This is an extremely important step in the fumigation process and also a very dangerous one. The fumigators should all wear SCBA apparatus as well as monitoring equipment to measure the fumigant gas being released from the commodity. Only once the gas measurements have reached the fumigant exposure limit as per the fumigant label can the fumigators sign off the clearance certificate and hand-over to the customer.
Questions to ask your provider during the fumigation service:
1. Is the fumigation area cordoned off?
The process of fumigation is a highly dangerous one, where toxic fumigant gasses are used to suffocate the targeted pests. At Rentokil we cordon off the risk area with danger tape and notices, as a preventative measure and only trained personnel, wearing personal protective equipment are allowed to enter this space.
2. If tarpaulins are being used, what condition are they in and are they being weighed down or tape sealed during the treatment?
Any tear in the tarp or if it’s not weighed down with sandbags or snakes will provide a place for the fumigant gas to escape. This means the fumigation area is not ‘gas-tight’. The same applies to the integrity of containers. There are a number of reasons for this, but these are the two most important:
a) If the area is not gas-tight and no measuring equipment or monitoring devices are being used, gas could be escaping and a successful fumigation cannot be certified.
b) Fumigant gasses are highly toxic, some of them odourless and if they are escaping through tears in a tarpaulin or gaps in a container, there is always the danger of inhalation, explosion, or becoming flammable, especially if the area is not cordoned off.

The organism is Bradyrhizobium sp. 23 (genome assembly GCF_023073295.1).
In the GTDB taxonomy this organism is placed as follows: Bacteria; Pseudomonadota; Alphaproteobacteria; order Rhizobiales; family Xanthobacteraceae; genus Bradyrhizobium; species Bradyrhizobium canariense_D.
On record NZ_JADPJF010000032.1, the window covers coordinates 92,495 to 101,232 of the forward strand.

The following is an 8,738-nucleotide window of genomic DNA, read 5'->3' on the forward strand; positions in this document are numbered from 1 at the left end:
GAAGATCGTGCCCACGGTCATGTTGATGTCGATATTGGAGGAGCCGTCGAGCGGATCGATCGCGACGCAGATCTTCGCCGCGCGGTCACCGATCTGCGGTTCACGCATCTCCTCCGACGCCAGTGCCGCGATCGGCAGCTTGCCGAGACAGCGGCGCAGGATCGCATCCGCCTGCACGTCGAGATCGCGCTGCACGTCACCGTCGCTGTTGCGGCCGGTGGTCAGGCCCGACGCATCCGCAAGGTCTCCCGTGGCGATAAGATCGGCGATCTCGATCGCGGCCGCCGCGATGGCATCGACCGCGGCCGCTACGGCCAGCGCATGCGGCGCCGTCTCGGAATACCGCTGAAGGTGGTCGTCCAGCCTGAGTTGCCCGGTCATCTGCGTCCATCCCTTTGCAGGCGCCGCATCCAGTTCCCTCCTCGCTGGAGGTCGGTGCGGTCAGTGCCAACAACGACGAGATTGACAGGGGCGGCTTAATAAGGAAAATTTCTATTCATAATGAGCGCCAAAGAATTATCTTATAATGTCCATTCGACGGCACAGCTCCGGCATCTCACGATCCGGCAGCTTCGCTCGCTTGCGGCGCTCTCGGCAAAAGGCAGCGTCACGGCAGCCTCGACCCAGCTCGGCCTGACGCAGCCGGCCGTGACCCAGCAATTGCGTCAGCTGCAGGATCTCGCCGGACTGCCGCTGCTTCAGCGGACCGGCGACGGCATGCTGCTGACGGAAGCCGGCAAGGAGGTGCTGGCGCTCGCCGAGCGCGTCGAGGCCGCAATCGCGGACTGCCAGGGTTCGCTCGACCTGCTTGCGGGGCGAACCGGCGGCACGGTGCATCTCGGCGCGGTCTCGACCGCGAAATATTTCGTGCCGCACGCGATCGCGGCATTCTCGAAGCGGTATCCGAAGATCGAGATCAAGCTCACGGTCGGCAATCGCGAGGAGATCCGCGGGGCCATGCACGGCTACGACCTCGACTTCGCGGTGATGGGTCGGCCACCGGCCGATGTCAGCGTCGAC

Rentokil’s protocols with regards to sealing will ensure the stack or container being treated is gas-tight. Our tarpaulins as well as our equipment are checked after each fumigation treatment.
3. Are fumigators using PPE, monitoring equipment and self contained breathing apparatus (SCBA) during the treatment?
‘Ensuring everyone goes home safe’ is our health and safety motto here at Rentokil and this could not be more evident than with fumigation. Our staff are equipped with PPE, SCBA and personal monitoring devices during fumigation treatments: PPE is specific for fumigation, with high visibility strips, safety shoes, protective coveralls, etc. SCBA or self-contained breathing apparatus is used when working directly within the fumigation area protecting our staff from inhaling noxious gasses.
Each technician is also equipped with a personal gas monitoring device, which measures the amount of fumigant gas in the air. This is worn in the fumigation area and throughout the treatment and alerts the fumigator to any gas leaks, and when it is safe to enter. Watch this video to see a Phosphine fumigation treatment by the Rentokil team of experts:
4. Are fumigant gas feed lines being used?
Gas feed lines are strategically positioned within the commodity and attached to PortaSens units. These feed lines measure the amount of gas we shoot into the commodity and how well the fumigant is distributed and expelled after the treatment.
5. What’s left behind?
Your fumigation provider should remove and dispose of all traces of a fumigation service. There should be no fumigant residue, discarded bags, or fumigant packaging left behind. These should all be deactivated and disposed of by a registered company.
This is important because different fumigants react to certain elements into which they may come into contact, and shouldn’t be discarded in the nearest dustbin! Phosphine is highly combustible when it comes into contact with water, Methyl Bromide is flammable when in contact with aluminium or metals, and Sulfuryl Fluoride (Profume) should be kept away from open flame.
By asking these questions of your provider, you will be able to ensure the safest, most effective fumigation service takes place. Taking shortcuts and choosing a provider based purely on the lowest price could have very serious ramifications. Contact Rentokil today for a free survey.
Interested in learning more about fumigation, download our full collection of fumigation articles.